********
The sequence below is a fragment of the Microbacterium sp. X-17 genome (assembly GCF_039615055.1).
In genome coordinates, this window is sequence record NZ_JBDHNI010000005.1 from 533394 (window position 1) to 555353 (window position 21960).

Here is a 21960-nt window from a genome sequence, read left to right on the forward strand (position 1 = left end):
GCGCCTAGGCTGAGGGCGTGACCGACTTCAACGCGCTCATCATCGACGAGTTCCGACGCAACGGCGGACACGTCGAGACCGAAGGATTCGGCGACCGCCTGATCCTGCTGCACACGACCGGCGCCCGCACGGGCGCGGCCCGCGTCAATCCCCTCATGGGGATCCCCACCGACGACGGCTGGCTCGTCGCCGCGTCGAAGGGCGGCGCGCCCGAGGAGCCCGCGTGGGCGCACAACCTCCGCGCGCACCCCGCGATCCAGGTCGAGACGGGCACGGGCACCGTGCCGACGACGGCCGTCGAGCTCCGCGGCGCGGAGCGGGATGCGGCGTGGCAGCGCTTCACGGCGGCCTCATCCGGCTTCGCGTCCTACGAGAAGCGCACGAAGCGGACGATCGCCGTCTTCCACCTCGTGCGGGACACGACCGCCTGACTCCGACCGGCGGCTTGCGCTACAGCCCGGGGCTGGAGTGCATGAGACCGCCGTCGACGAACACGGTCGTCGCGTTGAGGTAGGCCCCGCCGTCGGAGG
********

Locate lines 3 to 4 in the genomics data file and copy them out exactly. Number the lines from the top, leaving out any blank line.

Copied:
Here is a 21960-nt window from a genome sequence, read left to right on the forward strand (position 1 = left end):
GCGCCTAGGCTGAGGGCGTGACCGACTTCAACGCGCTCATCATCGACGAGTTCCGACGCAACGGCGGACACGTCGAGACCGAAGGATTCGGCGACCGCCTGATCCTGCTGCACACGACCGGCGCCCGCACGGGCGCGGCCCGCGTCAATCCCCTCATGGGGATCCCCACCGACGACGGCTGGCTCGTCGCCGCGTCGAAGGGCGGCGCGCCCGAGGAGCCCGCGTGGGCGCACAACCTCCGCGCGCACCCCGCGATCCAGGTCGAGACGGGCACGGGCACCGTGCCGACGACGGCCGTCGAGCTCCGCGGCGCGGAGCGGGATGCGGCGTGGCAGCGCTTCACGGCGGCCTCATCCGGCTTCGCGTCCTACGAGAAGCGCACGAAGCGGACGATCGCCGTCTTCCACCTCGTGCGGGACACGACCGCCTGACTCCGACCGGCGGCTTGCGCTACAGCCCGGGGCTGGAGTGCATGAGACCGCCGTCGACGAACACGGTCGTCGCGTTGAGGTAGGCCCCGCCGTCGGAGG